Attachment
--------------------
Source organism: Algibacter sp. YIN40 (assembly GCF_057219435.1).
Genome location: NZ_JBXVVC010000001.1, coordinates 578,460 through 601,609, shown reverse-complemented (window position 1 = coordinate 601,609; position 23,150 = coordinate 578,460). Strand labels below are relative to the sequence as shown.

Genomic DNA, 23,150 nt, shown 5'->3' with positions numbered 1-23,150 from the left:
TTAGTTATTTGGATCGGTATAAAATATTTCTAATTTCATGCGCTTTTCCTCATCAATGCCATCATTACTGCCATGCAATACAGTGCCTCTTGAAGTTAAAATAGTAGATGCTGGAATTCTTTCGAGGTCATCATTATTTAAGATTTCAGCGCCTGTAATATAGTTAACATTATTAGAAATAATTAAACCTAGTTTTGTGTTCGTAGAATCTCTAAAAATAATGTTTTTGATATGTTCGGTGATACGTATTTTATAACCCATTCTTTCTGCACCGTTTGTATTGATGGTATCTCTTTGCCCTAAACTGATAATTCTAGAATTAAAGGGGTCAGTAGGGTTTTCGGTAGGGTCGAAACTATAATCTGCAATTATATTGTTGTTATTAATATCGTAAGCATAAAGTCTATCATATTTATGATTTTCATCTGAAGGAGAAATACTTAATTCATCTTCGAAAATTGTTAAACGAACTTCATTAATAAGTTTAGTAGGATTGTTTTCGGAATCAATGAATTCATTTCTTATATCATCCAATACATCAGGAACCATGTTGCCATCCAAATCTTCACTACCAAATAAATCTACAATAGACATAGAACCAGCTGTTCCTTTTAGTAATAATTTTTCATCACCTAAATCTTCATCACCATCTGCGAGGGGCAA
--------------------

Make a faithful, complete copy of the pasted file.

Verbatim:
Source organism: Algibacter sp. YIN40 (assembly GCF_057219435.1).
Genome location: NZ_JBXVVC010000001.1, coordinates 578,460 through 601,609, shown reverse-complemented (window position 1 = coordinate 601,609; position 23,150 = coordinate 578,460). Strand labels below are relative to the sequence as shown.

Genomic DNA, 23,150 nt, shown 5'->3' with positions numbered 1-23,150 from the left:
TTAGTTATTTGGATCGGTATAAAATATTTCTAATTTCATGCGCTTTTCCTCATCAATGCCATCATTACTGCCATGCAATACAGTGCCTCTTGAAGTTAAAATAGTAGATGCTGGAATTCTTTCGAGGTCATCATTATTTAAGATTTCAGCGCCTGTAATATAGTTAACATTATTAGAAATAATTAAACCTAGTTTTGTGTTCGTAGAATCTCTAAAAATAATGTTTTTGATATGTTCGGTGATACGTATTTTATAACCCATTCTTTCTGCACCGTTTGTATTGATGGTATCTCTTTGCCCTAAACTGATAATTCTAGAATTAAAGGGGTCAGTAGGGTTTTCGGTAGGGTCGAAACTATAATCTGCAATTATATTGTTGTTATTAATATCGTAAGCATAAAGTCTATCATATTTATGATTTTCATCTGAAGGAGAAATACTTAATTCATCTTCGAAAATTGTTAAACGAACTTCATTAATAAGTTTAGTAGGATTGTTTTCGGAATCAATGAATTCATTTCTTATATCATCCAATACATCAGGAACCATGTTGCCATCCAAATCTTCACTACCAAATAAATCTACAATAGACATAGAACCAGCTGTTCCTTTTAGTAATAATTTTTCATCACCTAAATCTTCATCACCATCTGCGAGGGGCAA